Ask any restaurant owner who’s been in business for more than 5 years, the profit margin is shit at best and you’re not going to get rich overnight.
You never want to run out of food but at the same time, you don’t want to have food sitting a going bad either. Unlike plumbing supplies, you can’t order a ton in advance and have it sitting in a warehouse until needed. It’s a matter of knowing how to balance and you have to be damn near psychic to get it right.
While Billy did his homework, the idiot didn’t.
As much as I love the smell of smoked meat, apparently the town of Bozeman Montana didn’t. The Idiot had planned on smoking all of his meat on his smoker in the back parking lot of the building. Great on paper until the city came and said “No, that’s not going to work” and made him move it. You would think this would have been mentioned while he was in the process of getting his various permits from the city but well, they can be dicks like that.
What ended up happening is that the Idiot had to moving his smoker to another location. This meant paying rent on another place and getting the proper health permits, then having to pay for transportation to move the meat from the smoker to the restaurant several miles away. Remember what I said about slim profit margin? Guess what happens next?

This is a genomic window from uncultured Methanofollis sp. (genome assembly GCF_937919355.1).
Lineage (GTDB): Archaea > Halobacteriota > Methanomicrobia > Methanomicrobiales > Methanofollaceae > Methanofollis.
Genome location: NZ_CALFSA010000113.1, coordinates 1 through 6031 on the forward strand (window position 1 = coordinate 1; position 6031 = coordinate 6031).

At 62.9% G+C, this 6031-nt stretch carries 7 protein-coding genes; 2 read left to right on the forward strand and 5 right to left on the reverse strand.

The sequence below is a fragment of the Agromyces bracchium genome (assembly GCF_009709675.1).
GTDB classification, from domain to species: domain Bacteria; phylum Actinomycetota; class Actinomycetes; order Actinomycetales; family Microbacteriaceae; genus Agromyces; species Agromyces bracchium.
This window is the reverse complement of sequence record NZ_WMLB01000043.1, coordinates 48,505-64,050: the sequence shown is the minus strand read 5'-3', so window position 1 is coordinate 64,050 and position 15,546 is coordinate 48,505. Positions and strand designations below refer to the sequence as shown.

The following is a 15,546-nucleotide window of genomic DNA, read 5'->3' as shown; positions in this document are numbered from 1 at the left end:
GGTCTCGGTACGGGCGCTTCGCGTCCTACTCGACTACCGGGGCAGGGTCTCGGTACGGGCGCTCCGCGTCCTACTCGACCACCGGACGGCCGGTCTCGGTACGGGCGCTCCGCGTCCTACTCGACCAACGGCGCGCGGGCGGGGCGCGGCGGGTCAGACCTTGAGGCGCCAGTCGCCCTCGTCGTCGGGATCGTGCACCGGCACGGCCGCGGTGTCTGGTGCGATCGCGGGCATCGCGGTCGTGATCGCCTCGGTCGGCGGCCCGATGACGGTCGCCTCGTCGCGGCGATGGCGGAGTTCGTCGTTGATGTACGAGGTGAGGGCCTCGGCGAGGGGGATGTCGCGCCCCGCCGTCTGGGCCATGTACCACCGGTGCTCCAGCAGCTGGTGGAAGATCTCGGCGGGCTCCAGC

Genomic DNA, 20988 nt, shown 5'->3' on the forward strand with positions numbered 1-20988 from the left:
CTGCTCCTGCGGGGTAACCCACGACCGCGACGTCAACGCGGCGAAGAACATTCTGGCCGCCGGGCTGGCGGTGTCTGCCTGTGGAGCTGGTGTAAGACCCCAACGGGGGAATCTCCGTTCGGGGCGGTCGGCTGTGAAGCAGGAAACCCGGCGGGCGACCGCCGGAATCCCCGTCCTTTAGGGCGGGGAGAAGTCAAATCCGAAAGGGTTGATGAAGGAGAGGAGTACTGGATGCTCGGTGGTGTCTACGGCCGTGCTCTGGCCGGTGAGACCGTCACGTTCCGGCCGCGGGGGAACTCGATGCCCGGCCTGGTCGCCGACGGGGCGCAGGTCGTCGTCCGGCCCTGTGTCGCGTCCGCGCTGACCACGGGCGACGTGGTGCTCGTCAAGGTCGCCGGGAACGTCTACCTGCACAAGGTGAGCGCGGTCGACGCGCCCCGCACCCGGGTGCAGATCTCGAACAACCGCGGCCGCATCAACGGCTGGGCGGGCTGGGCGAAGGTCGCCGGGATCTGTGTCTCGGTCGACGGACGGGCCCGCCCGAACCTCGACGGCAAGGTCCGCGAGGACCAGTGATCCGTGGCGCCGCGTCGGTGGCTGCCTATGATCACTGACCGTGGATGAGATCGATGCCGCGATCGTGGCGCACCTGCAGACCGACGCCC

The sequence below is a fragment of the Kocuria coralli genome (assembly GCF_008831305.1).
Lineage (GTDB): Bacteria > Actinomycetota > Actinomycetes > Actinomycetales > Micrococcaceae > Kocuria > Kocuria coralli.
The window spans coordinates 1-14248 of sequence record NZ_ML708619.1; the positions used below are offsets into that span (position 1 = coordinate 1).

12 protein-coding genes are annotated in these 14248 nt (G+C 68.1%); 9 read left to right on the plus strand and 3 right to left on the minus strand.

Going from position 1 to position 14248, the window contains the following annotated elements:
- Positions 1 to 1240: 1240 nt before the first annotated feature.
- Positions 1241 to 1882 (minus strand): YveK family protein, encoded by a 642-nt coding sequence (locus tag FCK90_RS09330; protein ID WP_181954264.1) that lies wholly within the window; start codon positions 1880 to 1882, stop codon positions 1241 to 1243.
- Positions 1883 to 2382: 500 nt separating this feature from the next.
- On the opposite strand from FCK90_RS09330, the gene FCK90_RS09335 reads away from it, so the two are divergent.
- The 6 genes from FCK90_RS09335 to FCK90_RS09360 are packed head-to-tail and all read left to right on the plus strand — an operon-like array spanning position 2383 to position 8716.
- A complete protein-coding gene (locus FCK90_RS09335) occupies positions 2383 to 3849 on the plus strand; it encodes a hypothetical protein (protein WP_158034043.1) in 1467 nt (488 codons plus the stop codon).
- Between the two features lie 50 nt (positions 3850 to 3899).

Quality and integrity go out the fucking window
My experience with Billy ended when the guy had a mild nervous breakdown and sort of attacked me with a mop. I don’t blame the guy, he hadn’t had a day off in weeks and I was trying to prevent an incident like this. Either way, he was only able to stay in business for a few more months and I think he lasted just around a year before finally shutting down for good. Personally, I still think that he would have lasted anywhere else but the building is cursed and nothing can last longer than that.
The Idiot on the other hand started getting weird and I knew my days were numbered. The way the axe fell was over a Yelp review, written by someone who apparently I had pissed off enough make them join the site. The night in question I was apparently screaming profanities at everyone. The ironic part is that on the night in question I was hiding in the back, catatonic due to finding out that a close friend Stacy had just passed. Not only was I not screaming at anyone, I wasn’t talking to anyone. I told my main guy what was going on and that I’d be in back prepping and since it was a slow night, my staff was able to leave me alone.